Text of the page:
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Posts Tagged ‘Dan Gillmor’

Steve Jobs Wasn’t a Huge Fan of the Media

Los Angeles Times media columnist James Rainey penned an excellent column on the late Steve Jobs and his relationship with the media.

As Rainey points out, the former Apple co-founder and CEO had a rocky relationship to say the very least with the media:

Conventional wisdom will vindicate Jobs’ media strategy. His products sold. His company grew to one of the biggest in the world. And reporters waited desperately for morsels about the slightest reconfiguration of the iPhone, iPod or MacBook. But because Jobs’ command and control paradigm worked at Apple doesn’t mean he was always right, or that his methods could be duplicated by lesser figures.

The tactics also created a perverse climate of breathless, under-informed speculation every time an Apple pod, pad or book was due for a launch or modification — which was essentially all the time. Addition of a data port on one device could draw oohs and ahhs in multiple stories..

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Dan Gillmor Thinks Huffpo Should Pay Its Bloggers Now

Yes, the “e” word: ethics. Arianna Huffington built a media empire on the backs of free labor. Call them volunteers or favors – the Huffington Post is no longer a not-making-a-profit yet venture. With the merger of AOL, it’s a billion dollar corporation with a questionable business model.

This morning she sent out an email to her bloggers announcing the buyout by AOL. In it she said:

The only real change you’ll notice — more people reading what you wrote.

Dan Gillmor of Mediactive takes exception to those words. He writes:

It’s hard to imagine something that sends a more dismissive message. Which is why I’m hoping that Huffington will recognize how this looks and then do the right thing: namely, cut a bunch of checks to a bunch of the most productive contributors on whose work she’s built a significant part of her new fortune.

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NBC Might Not Be On Top Of The Olympics…But The New York Times Is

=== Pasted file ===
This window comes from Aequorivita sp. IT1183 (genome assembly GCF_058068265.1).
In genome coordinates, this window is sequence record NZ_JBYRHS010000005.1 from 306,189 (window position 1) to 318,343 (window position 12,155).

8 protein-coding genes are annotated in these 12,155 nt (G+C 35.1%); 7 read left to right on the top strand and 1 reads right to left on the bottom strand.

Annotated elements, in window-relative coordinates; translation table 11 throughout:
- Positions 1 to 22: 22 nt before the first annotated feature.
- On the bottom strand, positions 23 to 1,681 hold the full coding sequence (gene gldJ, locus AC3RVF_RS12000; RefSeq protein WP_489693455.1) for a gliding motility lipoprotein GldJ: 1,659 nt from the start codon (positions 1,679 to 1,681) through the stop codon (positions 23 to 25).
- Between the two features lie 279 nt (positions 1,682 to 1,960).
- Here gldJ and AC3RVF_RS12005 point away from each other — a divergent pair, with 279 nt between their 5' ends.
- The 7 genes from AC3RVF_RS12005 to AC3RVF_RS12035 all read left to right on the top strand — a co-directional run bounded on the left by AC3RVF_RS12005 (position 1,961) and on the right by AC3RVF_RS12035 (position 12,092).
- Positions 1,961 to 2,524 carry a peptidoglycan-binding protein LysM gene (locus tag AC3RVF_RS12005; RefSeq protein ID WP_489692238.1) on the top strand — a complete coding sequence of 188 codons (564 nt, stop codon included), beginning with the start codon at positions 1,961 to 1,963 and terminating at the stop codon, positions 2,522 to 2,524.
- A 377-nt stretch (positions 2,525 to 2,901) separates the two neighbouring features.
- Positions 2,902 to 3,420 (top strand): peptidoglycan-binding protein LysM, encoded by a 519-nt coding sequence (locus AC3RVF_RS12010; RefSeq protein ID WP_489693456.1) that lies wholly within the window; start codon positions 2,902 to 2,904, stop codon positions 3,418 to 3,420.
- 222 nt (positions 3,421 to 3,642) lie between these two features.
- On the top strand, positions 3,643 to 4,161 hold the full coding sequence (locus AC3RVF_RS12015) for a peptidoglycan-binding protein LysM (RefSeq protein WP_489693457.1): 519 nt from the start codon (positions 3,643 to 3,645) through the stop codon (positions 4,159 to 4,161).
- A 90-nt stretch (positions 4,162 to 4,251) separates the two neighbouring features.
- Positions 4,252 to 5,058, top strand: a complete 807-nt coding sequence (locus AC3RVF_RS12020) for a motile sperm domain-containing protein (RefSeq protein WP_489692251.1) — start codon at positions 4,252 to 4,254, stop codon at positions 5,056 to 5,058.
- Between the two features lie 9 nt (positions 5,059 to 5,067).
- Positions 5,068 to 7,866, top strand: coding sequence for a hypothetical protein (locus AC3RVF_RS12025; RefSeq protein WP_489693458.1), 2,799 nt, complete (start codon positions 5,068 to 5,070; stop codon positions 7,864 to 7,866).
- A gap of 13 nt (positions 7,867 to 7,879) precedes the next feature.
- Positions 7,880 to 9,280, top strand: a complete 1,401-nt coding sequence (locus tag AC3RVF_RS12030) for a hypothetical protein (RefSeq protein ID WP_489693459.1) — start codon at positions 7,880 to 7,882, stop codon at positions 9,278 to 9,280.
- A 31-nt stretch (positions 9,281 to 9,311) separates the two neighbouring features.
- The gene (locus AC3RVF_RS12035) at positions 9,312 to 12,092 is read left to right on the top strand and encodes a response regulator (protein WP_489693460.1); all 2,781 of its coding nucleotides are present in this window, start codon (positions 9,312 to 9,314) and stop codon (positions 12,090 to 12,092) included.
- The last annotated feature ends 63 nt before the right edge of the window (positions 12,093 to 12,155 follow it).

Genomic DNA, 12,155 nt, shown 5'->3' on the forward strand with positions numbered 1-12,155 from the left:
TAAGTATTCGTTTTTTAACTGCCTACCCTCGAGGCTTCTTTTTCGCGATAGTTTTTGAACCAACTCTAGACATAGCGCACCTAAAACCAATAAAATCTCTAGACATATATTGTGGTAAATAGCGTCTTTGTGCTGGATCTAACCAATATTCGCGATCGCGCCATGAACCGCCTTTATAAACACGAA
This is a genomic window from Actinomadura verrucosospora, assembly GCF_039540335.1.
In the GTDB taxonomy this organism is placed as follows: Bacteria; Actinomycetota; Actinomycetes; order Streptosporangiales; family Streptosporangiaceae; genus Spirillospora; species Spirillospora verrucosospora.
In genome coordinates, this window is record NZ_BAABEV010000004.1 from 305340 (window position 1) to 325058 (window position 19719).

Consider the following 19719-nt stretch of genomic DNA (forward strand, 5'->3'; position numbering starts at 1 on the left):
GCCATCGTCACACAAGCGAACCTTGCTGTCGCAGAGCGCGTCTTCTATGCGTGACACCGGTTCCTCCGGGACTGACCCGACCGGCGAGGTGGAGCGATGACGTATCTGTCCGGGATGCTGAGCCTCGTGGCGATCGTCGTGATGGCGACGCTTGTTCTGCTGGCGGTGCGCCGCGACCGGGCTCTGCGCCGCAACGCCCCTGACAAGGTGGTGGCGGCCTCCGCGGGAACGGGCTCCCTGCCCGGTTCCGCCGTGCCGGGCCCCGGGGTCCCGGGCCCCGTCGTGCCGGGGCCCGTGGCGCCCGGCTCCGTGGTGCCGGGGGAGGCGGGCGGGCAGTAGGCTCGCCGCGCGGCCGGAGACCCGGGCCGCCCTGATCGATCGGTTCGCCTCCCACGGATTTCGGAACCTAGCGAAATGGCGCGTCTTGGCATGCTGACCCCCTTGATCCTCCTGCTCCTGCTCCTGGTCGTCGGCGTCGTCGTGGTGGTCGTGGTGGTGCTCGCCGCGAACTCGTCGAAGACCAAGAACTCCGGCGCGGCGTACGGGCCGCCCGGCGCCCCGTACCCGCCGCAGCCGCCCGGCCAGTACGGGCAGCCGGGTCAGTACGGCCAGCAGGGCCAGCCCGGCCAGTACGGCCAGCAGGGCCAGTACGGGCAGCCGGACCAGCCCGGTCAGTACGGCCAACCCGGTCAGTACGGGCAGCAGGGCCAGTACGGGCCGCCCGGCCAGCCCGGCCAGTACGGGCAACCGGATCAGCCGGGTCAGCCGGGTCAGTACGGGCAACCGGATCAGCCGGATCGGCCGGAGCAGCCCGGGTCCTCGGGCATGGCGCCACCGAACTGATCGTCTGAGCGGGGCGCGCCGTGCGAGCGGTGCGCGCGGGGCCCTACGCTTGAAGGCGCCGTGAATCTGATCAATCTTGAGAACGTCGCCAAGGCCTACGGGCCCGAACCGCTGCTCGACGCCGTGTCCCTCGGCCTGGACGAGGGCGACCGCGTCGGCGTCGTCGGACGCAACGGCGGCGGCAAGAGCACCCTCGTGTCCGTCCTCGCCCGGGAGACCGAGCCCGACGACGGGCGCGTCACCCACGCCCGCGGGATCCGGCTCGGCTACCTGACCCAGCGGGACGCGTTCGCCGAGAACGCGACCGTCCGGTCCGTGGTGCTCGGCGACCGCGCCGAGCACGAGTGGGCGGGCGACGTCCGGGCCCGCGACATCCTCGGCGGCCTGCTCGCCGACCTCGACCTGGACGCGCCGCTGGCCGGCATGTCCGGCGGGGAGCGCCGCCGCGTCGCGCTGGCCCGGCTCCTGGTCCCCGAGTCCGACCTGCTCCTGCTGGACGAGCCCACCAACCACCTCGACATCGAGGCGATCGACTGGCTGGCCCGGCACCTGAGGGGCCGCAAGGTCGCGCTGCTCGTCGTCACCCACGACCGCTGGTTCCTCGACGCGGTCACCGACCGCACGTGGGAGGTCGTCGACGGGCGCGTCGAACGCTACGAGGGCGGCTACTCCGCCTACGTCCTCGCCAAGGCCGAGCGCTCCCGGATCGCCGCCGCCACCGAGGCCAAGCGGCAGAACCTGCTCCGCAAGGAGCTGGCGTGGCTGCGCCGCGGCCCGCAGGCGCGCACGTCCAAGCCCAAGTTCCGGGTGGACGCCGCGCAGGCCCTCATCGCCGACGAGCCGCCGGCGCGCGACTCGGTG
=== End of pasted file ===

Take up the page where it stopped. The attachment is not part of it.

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While the debate rages on to why NBC is refusing to air any of its Winter Olympic coverage in real time, The New York Times wants you to know that they at least are. Writes Clark Hoyt yesterday:

The Times has no intention of changing its approach: report results as soon as it can, as prominently as they deserve. “Our job is to report the news,” said Tom Jolly, the sports editor. He said NBC “has made a business decision to show the highlights on a taped basis. We’re not beholden to presenting the news the way NBC does.”

Now, this has already caused some issues with readers who are used to having their television coverage with *spoiler alert* warnings, in case they haven’t had the chance to watch the show themselves yet. Too bad: this is the Olympics, not an episode of Lost. You wouldn’t ask the papers to not announce the Superbowl scores on the front page of their site just because you had to DVR the game. And NBC, by only showing the highlight reel after the games are over, might think they are appealing to the ADD generation that just wants a “best of” montage, and not to watch the whole boring game, but as Dan Gillmor of Mediactive wrote today, “Any news organization holding back on news because entertainment consumers want to live in their fantasy worlds deserves utter contempt.” We agree completely (just no spoilers about what happens to Anderson Cooper in Haiti, okay?)

Read More: The Olympics? Don’t Tell Me.– The New York Times,There are No ‘Spoilers’ in News– MediaActive

Wrapping Up At The Personal Democracy Forum

pdf.pngThe past couple days have been filled with a flurry of panels and presentations about technology, politics and new media. There’s been so much information flying around, its hard to sort through all the noise. That’s why we were so pleasantly surprised by Kansas State University professor Michael Wesch‘s presentation at the Personal Democracy Forum this morning about YouTube and the new media generation.

As a cultural anthropologist, Wesch examines how YouTube — and social media Web sites like Twitter and Facebook — have made people voyeurs and over-sharers. His entrancing presentation, which included some popular YouTube videos and their tributes, remixes and satires, drew the only standing ovation we saw at PDF.

This afternoon, we sat in on a panel about how the “Internet Ecosystem” can improve journalism — a topic we have ruminated upon ourselves. Moderated by PDF founder Andrew Rasiej, the panel included Frank Rich of The New York Times, Time magazine’s Karen Tumulty, Dan Gillmor of the Center for Citizen Media and NPR’s Scott Simon.

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